‘The certainly seems to be a market for e-books,’ agrees Shona Martyn, publishing director at HarperCollins Australia. ‘Sex and erotica seem popular, and there’s also markets in academic areas and also fantasy, where fans of the genre are a bit more familiar with computer technology.’

Author Bryce Courtenay thinks that in some markets, e-books are a natural fit. ‘[Young people] are onto it because they want that sort of technology,’ he says. ‘It’s cult driven, so that’s how it’s going to come in — to the cheaper end of the market, the less literary end of the market, the younger end of the market who buy fantasy and sci-fi.’

The big end of town

So are the people who hold the reigns of the content — publishers — ready for the surge? ‘Publishers are ahead of the electronic books game now,’ says ebooks.com’s Stephen Cole. ‘They fell into disarray early on when they were spending anything from five to fifty million dollars to try to capture the market, but they’re no fools. Every major publisher now has a fully developed e-books strategy and a realistic view about the future.’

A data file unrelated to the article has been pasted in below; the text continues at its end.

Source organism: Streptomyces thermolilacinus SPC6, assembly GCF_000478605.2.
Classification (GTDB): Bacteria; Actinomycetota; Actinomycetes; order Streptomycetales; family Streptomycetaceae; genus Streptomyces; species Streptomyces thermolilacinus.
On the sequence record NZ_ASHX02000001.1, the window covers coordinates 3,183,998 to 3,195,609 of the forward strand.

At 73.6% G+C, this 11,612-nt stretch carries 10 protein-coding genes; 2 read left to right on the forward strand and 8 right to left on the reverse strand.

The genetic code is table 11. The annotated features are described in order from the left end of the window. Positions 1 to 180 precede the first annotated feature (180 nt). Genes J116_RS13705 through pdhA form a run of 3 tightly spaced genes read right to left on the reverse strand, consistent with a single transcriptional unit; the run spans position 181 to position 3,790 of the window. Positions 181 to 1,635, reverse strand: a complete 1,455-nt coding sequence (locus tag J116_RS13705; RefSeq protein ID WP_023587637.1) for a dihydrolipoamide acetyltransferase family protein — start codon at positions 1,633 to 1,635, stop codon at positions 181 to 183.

But most publishers don’t seem convinced about the inevitability of e-books. The consensus seems to be that the industry will simply wait in readiness for the market to take flight in whatever form.

‘The market for e-books worldwide at the moment is still very small,’ says HarperCollins’ Shona Martyn, ‘They’re certainly an opportunity and we wouldn’t want to not be involved, but the idea of three or four years ago that there’d be a quick take-off really hasn’t eventuated.’